Its the legal implications.
Making a body camera is a trivial exercise these days. Making a system that can collect evidence quality video and audio, manging it through a chain of custody, is a whole different game. These companies sell systems, its how they can justify selling the individual units for silly prices.
They're also aware of the legal implications of getting things wrong. No facial recognition system is going to be 100% perfect so it will make mistakes and those mistakes could cause legal blowback, including a liability issue for the manufacturer. Hence the need to be super-cautious. However, in real life these systems only need to work as well as, or preferably somewhat better than, human recognition to be useful because they're not going to be used instead of humans but as an assistant.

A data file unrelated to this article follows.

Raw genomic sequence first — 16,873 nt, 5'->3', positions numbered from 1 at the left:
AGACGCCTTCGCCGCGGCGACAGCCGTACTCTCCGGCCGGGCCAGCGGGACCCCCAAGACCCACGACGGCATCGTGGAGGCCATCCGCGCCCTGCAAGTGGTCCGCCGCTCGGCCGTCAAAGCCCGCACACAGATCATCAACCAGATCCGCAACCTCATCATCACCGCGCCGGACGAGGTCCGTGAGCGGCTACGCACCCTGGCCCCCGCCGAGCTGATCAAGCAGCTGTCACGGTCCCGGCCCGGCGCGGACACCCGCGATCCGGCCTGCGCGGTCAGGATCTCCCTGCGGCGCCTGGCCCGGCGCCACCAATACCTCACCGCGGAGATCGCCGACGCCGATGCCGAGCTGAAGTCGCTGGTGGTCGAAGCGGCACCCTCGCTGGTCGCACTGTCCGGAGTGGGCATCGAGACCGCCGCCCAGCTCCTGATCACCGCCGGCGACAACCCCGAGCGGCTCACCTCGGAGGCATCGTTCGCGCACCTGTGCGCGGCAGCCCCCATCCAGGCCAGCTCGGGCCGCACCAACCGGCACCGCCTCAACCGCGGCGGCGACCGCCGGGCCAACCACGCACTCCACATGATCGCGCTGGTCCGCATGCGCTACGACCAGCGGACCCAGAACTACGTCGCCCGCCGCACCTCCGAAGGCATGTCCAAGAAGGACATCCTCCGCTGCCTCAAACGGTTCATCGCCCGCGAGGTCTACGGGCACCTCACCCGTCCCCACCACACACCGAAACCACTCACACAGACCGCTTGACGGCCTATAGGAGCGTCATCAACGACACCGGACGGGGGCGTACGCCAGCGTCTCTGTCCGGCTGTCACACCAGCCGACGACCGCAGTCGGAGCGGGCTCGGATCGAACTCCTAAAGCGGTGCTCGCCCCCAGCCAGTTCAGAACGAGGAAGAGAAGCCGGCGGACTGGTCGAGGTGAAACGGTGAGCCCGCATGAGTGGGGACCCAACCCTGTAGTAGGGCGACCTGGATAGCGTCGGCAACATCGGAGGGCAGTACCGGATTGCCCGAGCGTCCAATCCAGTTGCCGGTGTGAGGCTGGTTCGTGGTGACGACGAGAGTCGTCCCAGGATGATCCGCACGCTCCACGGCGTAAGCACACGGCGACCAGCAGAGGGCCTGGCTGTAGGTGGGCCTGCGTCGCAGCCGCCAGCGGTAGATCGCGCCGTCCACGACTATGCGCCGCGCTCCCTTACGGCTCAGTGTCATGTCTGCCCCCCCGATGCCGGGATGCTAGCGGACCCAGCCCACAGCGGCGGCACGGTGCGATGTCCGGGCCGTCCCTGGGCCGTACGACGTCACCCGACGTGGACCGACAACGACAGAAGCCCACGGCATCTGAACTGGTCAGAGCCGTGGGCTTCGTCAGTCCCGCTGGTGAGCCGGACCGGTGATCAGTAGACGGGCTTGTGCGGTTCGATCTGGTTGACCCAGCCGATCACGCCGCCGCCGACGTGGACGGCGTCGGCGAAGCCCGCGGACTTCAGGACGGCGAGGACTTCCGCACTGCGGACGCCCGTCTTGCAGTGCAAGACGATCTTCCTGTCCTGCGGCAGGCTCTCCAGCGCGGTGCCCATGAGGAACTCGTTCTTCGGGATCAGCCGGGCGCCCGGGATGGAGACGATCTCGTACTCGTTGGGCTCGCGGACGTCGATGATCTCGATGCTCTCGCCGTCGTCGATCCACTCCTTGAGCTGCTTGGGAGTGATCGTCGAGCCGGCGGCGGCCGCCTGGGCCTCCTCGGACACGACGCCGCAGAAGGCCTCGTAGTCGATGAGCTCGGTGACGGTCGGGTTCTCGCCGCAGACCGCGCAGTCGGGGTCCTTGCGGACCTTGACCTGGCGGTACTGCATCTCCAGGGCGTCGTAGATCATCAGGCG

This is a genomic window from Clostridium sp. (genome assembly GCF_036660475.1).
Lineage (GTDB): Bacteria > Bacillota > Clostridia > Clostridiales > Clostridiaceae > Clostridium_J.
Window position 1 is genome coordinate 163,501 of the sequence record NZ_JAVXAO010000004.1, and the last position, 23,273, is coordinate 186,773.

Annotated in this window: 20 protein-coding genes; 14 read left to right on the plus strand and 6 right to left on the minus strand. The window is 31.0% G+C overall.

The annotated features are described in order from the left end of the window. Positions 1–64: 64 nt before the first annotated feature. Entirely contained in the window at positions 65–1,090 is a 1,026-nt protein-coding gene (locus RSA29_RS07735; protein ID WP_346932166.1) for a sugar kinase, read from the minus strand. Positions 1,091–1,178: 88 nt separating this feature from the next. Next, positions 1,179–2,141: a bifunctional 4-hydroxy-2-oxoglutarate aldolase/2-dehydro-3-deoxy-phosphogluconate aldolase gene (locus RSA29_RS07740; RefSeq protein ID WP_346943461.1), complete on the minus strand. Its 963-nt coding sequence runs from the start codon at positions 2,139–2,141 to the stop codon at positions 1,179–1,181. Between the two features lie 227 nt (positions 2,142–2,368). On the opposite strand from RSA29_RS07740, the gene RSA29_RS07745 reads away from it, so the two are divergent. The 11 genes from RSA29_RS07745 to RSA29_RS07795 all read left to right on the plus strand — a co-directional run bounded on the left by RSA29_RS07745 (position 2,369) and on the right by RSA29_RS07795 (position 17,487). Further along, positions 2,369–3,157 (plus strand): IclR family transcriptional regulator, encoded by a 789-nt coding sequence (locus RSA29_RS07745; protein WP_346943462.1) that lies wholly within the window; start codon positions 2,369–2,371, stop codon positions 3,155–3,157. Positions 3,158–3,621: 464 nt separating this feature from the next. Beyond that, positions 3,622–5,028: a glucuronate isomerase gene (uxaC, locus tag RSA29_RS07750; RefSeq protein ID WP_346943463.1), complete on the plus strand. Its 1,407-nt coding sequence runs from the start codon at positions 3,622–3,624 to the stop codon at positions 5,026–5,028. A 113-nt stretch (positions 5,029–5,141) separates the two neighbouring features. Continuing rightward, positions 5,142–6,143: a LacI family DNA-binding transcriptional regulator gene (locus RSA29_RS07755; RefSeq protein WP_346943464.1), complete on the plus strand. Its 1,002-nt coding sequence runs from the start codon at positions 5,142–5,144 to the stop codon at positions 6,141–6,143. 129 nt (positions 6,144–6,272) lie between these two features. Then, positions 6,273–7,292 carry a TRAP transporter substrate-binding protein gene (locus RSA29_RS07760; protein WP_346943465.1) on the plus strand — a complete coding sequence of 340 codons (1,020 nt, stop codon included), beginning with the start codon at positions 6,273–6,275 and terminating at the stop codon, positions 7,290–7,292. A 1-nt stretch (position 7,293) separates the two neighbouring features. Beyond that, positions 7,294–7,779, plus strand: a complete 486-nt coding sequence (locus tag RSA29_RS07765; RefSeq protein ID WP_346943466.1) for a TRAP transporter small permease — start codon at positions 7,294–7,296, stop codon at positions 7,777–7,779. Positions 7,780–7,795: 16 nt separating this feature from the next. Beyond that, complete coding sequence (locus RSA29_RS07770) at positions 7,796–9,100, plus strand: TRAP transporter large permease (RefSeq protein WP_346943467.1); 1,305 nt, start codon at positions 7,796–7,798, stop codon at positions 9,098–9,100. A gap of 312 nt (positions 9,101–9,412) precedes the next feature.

There's a lot more to this technology than just matching a face to a name. If you arrive at Los Angeles airport at the international terminal and you're a US passport holder you'll be processed automatically by a kiosk. Image processing is also being used to identify people who are acting oddly or looking stressed (or rather "more stressed than normal"). This stuff is intrusive, is potentially a civil liberties killer but then its really only ANPR for people and everyone in the UK's been living with ANPR and its consequences for years, haven't they?